Am I in a De Facto Relationship?
June 14, 2020
Many couples unwittingly end up in qualifying de facto relationships without considering the implications under the Property (Relationships) Act 1976 ('the Act').
The Act dictates how property is divided when a qualifying relationship breaks up. This includes marriages, civil unions and some de facto relationships.
A de facto relationship is defined in section 2D of the Act as a relationship between two people who are over 18, who live together as a couple, and are not in a marriage or civil union.
The concept of 'living together as a couple' involves many factors such as childcare responsibilities, shared finances, public perception of the relationship and even how you divide your household chores. A couple may be in a de facto relationship even if they do not physically live together.
Once parties have been 'living together as a couple' for three years, the default provisions of the Act will apply, unless the parties have contracted out. In certain situations, a relationship will come under the regime before the three-year mark, for example where the parties have had children together.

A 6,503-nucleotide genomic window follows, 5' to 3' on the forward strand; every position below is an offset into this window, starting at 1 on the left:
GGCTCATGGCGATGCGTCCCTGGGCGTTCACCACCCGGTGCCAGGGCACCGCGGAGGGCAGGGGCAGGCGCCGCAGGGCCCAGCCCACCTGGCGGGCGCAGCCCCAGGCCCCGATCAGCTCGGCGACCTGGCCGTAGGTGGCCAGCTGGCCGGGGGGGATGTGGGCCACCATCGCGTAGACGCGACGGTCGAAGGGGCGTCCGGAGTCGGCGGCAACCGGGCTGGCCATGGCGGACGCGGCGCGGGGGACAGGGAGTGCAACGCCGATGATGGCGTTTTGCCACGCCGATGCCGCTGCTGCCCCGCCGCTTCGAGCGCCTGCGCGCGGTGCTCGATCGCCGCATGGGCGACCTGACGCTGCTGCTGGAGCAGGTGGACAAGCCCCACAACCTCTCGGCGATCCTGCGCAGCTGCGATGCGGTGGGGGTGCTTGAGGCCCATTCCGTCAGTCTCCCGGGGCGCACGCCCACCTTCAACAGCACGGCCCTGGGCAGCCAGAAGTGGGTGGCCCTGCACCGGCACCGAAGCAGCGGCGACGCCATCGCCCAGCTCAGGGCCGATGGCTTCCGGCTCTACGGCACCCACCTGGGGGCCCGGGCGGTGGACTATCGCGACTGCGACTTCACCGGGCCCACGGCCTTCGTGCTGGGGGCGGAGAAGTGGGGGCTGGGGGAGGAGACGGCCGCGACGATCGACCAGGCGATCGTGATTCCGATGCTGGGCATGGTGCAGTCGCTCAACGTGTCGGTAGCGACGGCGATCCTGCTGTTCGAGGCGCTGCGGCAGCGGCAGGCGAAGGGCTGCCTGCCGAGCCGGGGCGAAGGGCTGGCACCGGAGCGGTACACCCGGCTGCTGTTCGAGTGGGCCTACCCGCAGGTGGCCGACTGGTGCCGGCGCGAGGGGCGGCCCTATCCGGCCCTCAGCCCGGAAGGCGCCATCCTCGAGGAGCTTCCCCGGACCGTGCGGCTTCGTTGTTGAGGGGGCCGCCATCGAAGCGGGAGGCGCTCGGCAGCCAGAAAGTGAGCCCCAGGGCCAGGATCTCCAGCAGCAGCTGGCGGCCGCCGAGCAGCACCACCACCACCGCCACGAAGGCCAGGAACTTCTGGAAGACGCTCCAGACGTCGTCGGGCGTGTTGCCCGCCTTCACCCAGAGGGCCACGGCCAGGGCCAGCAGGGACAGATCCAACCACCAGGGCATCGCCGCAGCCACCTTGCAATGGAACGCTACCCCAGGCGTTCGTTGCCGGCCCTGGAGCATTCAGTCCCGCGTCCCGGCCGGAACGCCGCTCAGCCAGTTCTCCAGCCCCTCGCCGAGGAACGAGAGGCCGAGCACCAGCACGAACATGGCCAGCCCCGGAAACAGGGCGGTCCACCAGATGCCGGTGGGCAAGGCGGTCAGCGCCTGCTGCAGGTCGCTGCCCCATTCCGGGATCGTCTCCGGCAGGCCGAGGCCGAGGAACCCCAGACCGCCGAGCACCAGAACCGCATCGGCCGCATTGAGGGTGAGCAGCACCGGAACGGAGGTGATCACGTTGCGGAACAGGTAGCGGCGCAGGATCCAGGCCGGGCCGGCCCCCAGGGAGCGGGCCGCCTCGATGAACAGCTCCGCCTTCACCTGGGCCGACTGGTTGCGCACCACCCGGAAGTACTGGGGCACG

There is a presumption under the Act that all relationship property will be shared equally. Relationship property is broadly and includes many items that you may not anticipate are relationship property, for example contributions to and the increase in value of your Kiwisaver account since the relationship began.
Separate property can be converted to relationship property, for example where parties move into a home owned by one party, it may become the relationship home and become subject to the equal sharing provisions.
It is important to consider these issues early on in a de facto relationship, before parties unintentionally become subject to the Property (Relationships) Act regime. The implications can be significant, particularly where there is a house involved.
You can contract out of the Act at any time before entering, during, or after ending a de facto relationship - but certain formalities must be complied with for an agreement to be valid. B oth parties must have their own lawyer, who independently advises them on the agreement, and certifies that they have done so.
If you would like advice on a contracting out agreement or your entitlements under the Property (Relationships) Act 1976, contact our team at email@example.com to discuss your individual circumstances.
Disclaimer: The information contained in this article is general in nature and not tailored to your personal circumstances. It is only current as at the date posted and should not be relied upon as legal advice. If you require legal advice, please contact us for further assistance.